So far I am feeling that LIES MY TEACHER TOLD ME is lying to me by refusing to engage with real moral ambiguities. It's provocative, and good can come from using it, but I can't trust it. It's not honest any more than the books it is condemning--or not much more than the books it is condemning.

    Ideally, it would be wonderful to use along with other histories and fresh research that students would engage it. Now, many libraries that don't have newspapers in paper or on microfilm have access to newspaper databases which can go some distance toward letting students do their own historical research. Yes, Loewen's book could have significant value if you only had a full year to teach an American history course, time enough to use the book for its value as a provocative and exhilarative. What a terrifying and attractive notion!

  2. I just came upon these comments today. Do I not note that most textbooks present Brown negatively? that several (not all) present his Pottawatomie slayings not only with some detail but also as rather de novo, with little background about the violent provocations of the other side? In this context I intended my emphasis on Osawatomie as a corrective.
    Your claim that Pottawatomie was suppressed, based on a search engine ("Google confirms"), is new to me. Google of course only a messenger, unless you used it to check a large swath of newspapers. I have not done so, but I would note the many Democratic newspapers at the time, such as the Washington Constitution. Would they not have happily spread any negative news about Brown or other abolitionists?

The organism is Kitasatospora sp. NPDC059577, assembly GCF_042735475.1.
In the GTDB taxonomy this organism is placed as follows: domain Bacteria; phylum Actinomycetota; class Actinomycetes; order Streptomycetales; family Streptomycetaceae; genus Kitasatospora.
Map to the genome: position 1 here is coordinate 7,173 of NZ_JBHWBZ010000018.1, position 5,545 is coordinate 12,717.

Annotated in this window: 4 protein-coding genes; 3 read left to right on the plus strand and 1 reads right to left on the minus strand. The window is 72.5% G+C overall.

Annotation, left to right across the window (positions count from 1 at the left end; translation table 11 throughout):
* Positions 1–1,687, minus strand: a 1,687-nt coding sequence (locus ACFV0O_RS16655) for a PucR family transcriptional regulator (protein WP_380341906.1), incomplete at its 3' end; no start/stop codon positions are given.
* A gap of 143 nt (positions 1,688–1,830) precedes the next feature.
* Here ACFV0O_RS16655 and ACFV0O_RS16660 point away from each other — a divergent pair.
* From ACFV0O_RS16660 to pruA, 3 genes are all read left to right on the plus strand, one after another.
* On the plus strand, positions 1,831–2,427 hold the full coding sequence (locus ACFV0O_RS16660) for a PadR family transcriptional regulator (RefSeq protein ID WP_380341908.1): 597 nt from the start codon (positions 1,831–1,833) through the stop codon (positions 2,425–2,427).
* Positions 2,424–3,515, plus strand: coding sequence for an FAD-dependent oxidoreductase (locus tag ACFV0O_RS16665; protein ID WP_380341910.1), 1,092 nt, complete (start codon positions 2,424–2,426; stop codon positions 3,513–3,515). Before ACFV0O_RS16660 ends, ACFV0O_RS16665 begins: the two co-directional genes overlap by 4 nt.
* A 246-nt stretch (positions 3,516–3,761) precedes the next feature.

Finally, why would you write whole essays about my book without reading but a fragment of it?

  3. In fact, I consulted with Thoreau scholars long ago about the publicity given to Pottawatomie and not given to it. I used newspapers at Delaware and later used America's Historical Newspapers and other databases for a sweep. I think there is no doubt that news of Brown's murders in Kansas were suppressed for a good number of years, until after the War. What interests me, always, is how good people acted as they did with such knowledge in their possession. If one is trying to reject the lies told by historians I think it is important to tell as full a version of the truth as one can.

    I made it very clear that I was responding to one part of your book which I was particularly interested in. It is a very important topic and one on which I had done a good deal of work in different years. I was disappointed in your seeming to close off part of the historical record--making it necessary for someone else to write about lies his or her teacher told her. If only political correctness could always be historically correct.

    As I recall now, when I can't take time to check, the ferocious NY Herald reported on the murders. One could check better, now, using Gale and other databases, to see if that or any other report was picked up by papers in big eastern cities.

    Students need to know just how horrendous Brown's actions were in Kansas if they are to make judgments on his later behavior and on the behavior of his supporters. That all I wanted to make clear. The truth needs to be told. Are we in agreement on that? I hope we are.

  4. How can one even begin to compare Reagan deregulation to what Brown did in Pottowotamie? Or Compare it to Watergate? Please!!

  5. The book is crap and mixes fact with fiction. Not a good read! Me and my brother served in Vietnam, and he served on the river patrol boats with John Kerry.
    James Loewen has his own agenda and twists his facts to match his opinions. The book named "Lies My Teacher Told Me" should be called "Lies My Teacher Told Me by a BIGGER One"
    I tossed the book in the garbage.